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Water Today Title November 17, 2019

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2019/6/14
Greening government - Overview


GREENING THE FED - THE GOAL: 40% LESS GHC EMISSIONS BY 2030

By Suzanne Forcese

Canadians are becoming painfully aware of the catastrophic impacts of climate change. The new normal is extreme weather events - droughts, flooding, wildfires, increasing heat waves, thawing permafrost. Canada and the global community have been witnessing and experiencing coastal erosion, ecosystem changes, risks to critical infrastructure, as well as food and water security.

Minister of the Environment and Climate Change, Catherine Mckenna, has stated, "The environment and the economy go together."

The Government of Canada is providing leadership towards low-carbon, climate change resilient operations by making its own operations greener and adopting technologies that significantly reduce cost and ensure safety. In an announcement by Minister McKenna, Canada will partner with Innovate Energy, through a public-private partnership model to modernize how it heats and cools buildings in the Nation's Capital Region. This will also allow the city, the community and local businesses to tap into cleaner power. "By investing in cleaner and more efficient ways to deliver energy to tens of thousands of occupants in the national Capital Region, we are reducing pollution, fighting climate change, and saving hundreds of millions of dollars on operating costs," she said in a statement.

The science is clear that human activities are driving unprecedented changes in the earth's climate, posing significant risks to human health, our environment, our security and economic growth. The Government of Canada is poised to change this trajectory with its commitment to becoming a global leader in climate change resiliency with its Greening Government Strategy, consistent with Canada's Sustainability Goals already established under the Paris Agreement on Climate Change.

Over 80 buildings in Ottawa, including the Parliament Buildings, are on a district energy system that connects to central plants using over 14 kilometers of underground piping to provide heating by steam and cooling by chilled water. The current system was built between 50 and 100 years ago. It uses outdated technologies and many of its components are at the end of their service life. The system will be modernized to cut green-house gas emissions and save money. "Modern district energy systems in cities is one of the least-cost and most-efficient energy solutions for reducing green-house gas emissions and primary energy demand." (District Energy in Cities: Unlocking the potential of Energy Efficiency and Renewable Energy, United Nations Environmental Programme)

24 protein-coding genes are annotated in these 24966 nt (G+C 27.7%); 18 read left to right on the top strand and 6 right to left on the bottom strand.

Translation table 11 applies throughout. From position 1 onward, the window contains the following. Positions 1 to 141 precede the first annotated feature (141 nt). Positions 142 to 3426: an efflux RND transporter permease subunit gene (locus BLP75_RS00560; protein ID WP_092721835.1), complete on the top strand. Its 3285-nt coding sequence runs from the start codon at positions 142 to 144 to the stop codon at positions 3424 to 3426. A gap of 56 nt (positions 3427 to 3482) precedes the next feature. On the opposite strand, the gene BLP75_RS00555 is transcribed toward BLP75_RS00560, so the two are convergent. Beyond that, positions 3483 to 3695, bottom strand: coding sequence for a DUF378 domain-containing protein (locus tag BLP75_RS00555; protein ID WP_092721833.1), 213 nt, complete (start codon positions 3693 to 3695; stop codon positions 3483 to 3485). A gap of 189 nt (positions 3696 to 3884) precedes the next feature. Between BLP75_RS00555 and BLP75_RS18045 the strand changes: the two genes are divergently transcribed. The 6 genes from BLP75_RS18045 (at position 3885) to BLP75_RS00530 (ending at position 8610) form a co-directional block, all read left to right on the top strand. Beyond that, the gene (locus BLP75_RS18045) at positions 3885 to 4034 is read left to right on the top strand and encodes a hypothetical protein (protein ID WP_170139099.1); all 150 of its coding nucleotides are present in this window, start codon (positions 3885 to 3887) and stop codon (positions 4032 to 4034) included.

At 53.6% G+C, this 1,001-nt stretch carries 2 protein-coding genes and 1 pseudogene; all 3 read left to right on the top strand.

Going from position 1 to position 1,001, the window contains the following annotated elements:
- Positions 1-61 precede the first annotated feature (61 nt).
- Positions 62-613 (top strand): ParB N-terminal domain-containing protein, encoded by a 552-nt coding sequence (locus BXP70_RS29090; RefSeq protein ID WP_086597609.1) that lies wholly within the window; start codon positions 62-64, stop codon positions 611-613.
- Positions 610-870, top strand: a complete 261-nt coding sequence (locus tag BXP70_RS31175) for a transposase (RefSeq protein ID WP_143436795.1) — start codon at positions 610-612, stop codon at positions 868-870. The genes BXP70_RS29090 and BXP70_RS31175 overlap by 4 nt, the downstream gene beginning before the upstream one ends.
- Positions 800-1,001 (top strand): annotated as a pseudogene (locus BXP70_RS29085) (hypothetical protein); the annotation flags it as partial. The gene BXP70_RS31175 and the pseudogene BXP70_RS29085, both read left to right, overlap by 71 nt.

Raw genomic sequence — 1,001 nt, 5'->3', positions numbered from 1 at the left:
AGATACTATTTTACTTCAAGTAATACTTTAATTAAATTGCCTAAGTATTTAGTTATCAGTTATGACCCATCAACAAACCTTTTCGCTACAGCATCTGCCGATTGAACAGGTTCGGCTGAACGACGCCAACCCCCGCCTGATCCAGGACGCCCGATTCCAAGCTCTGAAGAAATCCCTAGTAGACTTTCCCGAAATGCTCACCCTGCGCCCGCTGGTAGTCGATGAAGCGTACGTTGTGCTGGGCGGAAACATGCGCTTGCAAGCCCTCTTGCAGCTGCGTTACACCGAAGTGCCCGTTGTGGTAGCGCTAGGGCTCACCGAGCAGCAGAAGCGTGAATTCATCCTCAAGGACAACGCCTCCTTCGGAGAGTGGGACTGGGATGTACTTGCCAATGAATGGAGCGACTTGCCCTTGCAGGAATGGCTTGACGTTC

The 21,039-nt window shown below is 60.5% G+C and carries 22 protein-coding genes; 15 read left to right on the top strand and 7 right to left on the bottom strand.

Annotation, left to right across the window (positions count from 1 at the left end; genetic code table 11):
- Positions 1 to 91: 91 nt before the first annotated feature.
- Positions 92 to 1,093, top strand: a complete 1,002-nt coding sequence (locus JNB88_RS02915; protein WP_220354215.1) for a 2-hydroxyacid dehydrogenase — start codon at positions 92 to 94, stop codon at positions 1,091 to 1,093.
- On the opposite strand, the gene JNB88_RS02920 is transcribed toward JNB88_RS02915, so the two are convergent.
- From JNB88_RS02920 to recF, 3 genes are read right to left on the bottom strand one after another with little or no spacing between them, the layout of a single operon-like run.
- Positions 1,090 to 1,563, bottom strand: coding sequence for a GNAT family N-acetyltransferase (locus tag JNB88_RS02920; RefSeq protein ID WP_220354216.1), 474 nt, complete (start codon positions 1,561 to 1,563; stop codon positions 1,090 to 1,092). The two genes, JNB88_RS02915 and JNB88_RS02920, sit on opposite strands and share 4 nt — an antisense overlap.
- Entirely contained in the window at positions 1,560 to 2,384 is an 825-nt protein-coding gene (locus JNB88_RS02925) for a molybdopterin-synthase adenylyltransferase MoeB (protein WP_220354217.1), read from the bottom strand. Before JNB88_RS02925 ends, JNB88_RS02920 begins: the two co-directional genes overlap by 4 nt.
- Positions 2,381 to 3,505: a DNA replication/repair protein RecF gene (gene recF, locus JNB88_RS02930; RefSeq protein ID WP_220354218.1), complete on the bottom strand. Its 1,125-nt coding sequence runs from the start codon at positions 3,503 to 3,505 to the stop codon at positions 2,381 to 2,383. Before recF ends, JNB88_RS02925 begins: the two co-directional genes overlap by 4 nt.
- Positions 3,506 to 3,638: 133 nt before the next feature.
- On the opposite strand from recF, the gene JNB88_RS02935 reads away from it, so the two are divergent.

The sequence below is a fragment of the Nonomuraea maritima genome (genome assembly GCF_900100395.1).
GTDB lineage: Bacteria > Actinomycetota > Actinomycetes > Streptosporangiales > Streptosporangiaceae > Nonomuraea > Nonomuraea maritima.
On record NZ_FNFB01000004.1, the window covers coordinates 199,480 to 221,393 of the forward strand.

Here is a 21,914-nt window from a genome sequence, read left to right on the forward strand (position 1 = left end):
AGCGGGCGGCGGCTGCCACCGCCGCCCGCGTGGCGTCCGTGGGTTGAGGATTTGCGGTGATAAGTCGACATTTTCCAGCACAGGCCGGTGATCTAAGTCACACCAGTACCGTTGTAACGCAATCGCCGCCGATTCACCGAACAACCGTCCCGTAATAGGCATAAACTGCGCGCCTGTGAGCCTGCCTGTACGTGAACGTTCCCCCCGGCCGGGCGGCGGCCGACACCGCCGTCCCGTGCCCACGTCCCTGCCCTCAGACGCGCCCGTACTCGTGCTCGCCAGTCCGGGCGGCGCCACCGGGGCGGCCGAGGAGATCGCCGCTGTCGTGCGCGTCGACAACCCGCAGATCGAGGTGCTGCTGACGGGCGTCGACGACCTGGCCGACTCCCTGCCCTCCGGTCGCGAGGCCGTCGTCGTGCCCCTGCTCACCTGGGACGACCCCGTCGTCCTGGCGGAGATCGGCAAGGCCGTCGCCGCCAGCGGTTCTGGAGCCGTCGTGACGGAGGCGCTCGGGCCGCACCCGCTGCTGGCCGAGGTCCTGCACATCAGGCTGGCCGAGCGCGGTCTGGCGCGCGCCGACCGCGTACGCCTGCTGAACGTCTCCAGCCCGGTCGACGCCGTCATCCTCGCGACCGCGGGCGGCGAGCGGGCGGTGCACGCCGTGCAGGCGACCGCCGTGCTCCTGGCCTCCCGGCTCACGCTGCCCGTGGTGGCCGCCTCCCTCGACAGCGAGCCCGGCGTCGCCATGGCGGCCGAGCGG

PSPC Energy Services


The goal of a 40% reduction in GHG emissions from federal operations by 2030 will be initiated by the modernization of the network of plants that heat and cool these 80 buildings. Stage One of the project which will be the equivalent of removing 14,000 cars from Canadian roads will involve using water at a temperature of 70 degrees Celsius instead of the steam that is currently being used at a temperature of 138 degrees Celsius; and switching from steam to electric chillers. The implementation of Smart Buildings is also included in this first stage. Most buildings have digital systems that control their mechanical and electrical equipment. Smart Buildings is a system that collects raw data from that equipment and analyzes it as it comes in. Implementing this system in federal buildings would involve the system using data to find conditions when buildings are using equipment inefficiently. It could mean that the mechanical or electrical systems are wasting energy. If there is a problem, it can be rectified immediately. For example, analysis of data could find that in a building's ventilation system one fan is using much more energy than others. This is not something that a maintenance worker would notice by mere observation. The system is "smarter" in that it identifies a problem and provides a solution minimizing wasted energy by alerting building management immediately.

Smart Buildings lower energy costs, reduce greenhouse gas emissions, identify and diagnose problems immediately. In addition, information collected from the system is available for building occupants and operators to use. This information can be displayed in public areas thereby creating an energy conscious culture.

These actions will reduce greenhouse gas emissions by an estimated 63%. The first stage will also test carbon neutral fuels like biomass and bio-oil, solar energy, industrial waste recapture and waste to energy. This move is to replace natural gas and other fossil fuels. Stage One will start in 2020. Starting in 2025, Stage Two will be using alternative fuels for the future. It is estimated that greenhouse gas emissions will be reduced by an additional 25%. This is equivalent of removing an additional 7000 cars from Canadian roads.